University of São Paulo: OECD report on mining in Brazil addresses sustainability and mining

The Organization for Economic Cooperation and Development (OECD) report on Regulatory Governance in the Mining Sector in Brazil will provide a diagnosis of this sector and address topics such as sustainable mining, small-scale mining and prospecting.

Professor Giorgio De Tomi, from the Department of Mining and Petroleum Engineering at the USP Polytechnic School and from the Research Center for Responsible Mining (NAP), in an interview with Jornal da USP in Ar 1st Edition , said that this report will contribute to the regulation of the Brazilian mining sector and to meet the expectations of society “especially with this change in relation to carbon neutrality and the entire energy transition”.

Sustainable mining and local participation

The professor highlighted that sustainable mining is already taking place, however, it is not so widespread and must be socially aligned. “Today, when talking about sustainable mining, you have to see what will be done in accordance with official regulations, with the will of the local community and that is well aligned in relation to mine closure and the future use of that territory.”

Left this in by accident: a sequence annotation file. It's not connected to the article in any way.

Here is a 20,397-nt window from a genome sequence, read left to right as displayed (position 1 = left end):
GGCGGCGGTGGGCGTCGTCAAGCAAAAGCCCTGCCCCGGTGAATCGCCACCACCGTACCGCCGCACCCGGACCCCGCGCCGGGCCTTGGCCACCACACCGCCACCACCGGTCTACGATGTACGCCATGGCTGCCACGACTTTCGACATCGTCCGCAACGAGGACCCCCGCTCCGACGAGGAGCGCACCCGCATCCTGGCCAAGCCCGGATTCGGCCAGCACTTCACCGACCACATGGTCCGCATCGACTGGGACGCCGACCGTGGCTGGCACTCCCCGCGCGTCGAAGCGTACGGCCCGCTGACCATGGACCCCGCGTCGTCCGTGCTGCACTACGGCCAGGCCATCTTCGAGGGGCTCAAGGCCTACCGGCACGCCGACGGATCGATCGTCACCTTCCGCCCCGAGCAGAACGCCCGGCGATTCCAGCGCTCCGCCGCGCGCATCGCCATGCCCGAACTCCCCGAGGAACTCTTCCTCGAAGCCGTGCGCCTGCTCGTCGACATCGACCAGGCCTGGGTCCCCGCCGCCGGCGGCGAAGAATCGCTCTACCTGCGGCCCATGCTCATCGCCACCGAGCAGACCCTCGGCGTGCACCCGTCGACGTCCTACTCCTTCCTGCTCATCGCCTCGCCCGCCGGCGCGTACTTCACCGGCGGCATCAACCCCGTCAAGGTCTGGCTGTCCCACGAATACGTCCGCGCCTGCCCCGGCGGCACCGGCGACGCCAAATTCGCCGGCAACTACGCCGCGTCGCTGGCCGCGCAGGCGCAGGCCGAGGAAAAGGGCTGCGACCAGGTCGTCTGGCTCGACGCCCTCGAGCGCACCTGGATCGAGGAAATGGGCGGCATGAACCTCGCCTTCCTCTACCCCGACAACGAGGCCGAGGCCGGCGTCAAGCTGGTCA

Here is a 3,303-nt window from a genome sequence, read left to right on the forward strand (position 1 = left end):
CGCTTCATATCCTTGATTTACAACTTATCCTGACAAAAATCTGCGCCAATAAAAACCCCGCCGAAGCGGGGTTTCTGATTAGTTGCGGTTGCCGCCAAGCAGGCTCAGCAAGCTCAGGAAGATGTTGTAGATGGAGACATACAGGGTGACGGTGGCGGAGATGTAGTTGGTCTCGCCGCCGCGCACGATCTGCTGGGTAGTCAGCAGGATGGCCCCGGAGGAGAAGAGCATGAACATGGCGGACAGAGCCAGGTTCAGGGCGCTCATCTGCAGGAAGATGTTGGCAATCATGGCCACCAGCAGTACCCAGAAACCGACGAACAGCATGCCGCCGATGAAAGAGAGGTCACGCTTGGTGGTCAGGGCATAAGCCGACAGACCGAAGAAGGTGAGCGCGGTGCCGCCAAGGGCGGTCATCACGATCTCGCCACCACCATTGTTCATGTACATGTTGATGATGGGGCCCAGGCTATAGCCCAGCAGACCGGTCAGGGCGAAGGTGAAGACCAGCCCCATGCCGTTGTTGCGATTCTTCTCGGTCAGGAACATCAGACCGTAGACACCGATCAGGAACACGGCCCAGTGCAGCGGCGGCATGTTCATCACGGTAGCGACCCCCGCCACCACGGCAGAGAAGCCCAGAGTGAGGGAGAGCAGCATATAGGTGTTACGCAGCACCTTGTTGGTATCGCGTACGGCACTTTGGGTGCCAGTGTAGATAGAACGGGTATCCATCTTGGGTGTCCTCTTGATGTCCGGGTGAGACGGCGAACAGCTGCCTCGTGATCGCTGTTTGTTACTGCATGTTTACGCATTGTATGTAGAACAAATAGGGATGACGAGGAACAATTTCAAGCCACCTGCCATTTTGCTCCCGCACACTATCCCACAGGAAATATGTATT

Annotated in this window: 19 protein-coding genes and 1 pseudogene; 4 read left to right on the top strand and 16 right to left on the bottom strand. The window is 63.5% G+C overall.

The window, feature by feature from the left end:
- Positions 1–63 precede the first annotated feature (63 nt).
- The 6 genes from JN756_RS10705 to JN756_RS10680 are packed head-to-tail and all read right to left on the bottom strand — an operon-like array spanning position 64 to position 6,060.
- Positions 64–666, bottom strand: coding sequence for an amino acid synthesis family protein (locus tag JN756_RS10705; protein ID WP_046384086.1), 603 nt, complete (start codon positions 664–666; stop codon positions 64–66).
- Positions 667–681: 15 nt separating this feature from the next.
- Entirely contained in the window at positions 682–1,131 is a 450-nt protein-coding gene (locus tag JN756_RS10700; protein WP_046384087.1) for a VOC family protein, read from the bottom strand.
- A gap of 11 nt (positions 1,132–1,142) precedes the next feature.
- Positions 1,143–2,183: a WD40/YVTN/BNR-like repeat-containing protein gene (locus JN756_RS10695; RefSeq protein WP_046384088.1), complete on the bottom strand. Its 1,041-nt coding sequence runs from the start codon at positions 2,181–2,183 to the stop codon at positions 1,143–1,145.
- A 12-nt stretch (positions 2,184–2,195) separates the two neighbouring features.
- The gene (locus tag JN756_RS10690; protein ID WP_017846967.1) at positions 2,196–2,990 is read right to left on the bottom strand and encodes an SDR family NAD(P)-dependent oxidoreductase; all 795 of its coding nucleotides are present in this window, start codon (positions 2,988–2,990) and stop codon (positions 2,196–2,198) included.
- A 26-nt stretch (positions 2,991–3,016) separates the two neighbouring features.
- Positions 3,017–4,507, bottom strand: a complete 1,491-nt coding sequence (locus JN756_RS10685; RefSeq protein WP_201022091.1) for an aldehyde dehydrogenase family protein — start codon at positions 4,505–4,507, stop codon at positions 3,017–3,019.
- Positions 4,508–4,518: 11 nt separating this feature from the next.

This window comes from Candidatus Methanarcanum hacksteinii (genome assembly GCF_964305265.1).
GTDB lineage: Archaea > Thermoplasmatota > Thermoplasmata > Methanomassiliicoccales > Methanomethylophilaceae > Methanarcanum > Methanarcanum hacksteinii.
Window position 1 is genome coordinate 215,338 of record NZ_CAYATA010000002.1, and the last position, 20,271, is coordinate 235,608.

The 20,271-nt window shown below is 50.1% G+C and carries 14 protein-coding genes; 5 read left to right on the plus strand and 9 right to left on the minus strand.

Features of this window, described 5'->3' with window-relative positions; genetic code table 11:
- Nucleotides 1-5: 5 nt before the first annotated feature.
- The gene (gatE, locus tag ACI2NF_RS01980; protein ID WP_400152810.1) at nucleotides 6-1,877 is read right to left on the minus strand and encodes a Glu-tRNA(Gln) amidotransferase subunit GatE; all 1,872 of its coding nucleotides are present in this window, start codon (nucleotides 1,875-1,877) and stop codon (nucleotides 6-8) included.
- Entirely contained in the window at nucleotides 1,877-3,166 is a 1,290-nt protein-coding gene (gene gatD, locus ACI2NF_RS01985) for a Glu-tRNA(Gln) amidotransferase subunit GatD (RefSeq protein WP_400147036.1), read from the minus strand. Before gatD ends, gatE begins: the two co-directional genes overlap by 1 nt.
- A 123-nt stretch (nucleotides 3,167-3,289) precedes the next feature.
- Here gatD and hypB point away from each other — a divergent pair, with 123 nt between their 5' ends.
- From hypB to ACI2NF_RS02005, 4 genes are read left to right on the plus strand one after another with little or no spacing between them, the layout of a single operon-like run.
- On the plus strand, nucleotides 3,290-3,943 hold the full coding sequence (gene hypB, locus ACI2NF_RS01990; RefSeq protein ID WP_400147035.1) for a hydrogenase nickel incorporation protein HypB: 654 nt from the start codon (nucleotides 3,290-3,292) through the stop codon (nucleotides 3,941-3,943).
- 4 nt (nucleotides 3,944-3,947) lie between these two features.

Tomi also highlights that the discussion to regulate the activity, both environmentally and economically, brings together local communities and the three spheres of power. “Some of the environmental licensing and especially the tax collection part has to be discussed not only at the federal level, but at the state and municipal levels.”

Mining and small mining
The main barriers to progress in mining regulation, according to the professor, are small-scale mining and prospecting. These activities require regulations to be proportionate to the risk, as a small operation, for example, generally does not require dams and has a lower risk. “This will help this sector a lot and is fundamental for those minerals that still have to be produced to contribute to the energy transition process”, he says.

When explaining whether illegal mining would be included in this regulation, the professor highlighted that he needs to organize which institution will act in each case. “There is a big difference between informal mining and illegal operations. The illegal operation is not prospecting or mining, it is a matter for the Federal Police. […] The mining bodies have to work in informal mining and help them to formalize themselves”, he emphasizes.

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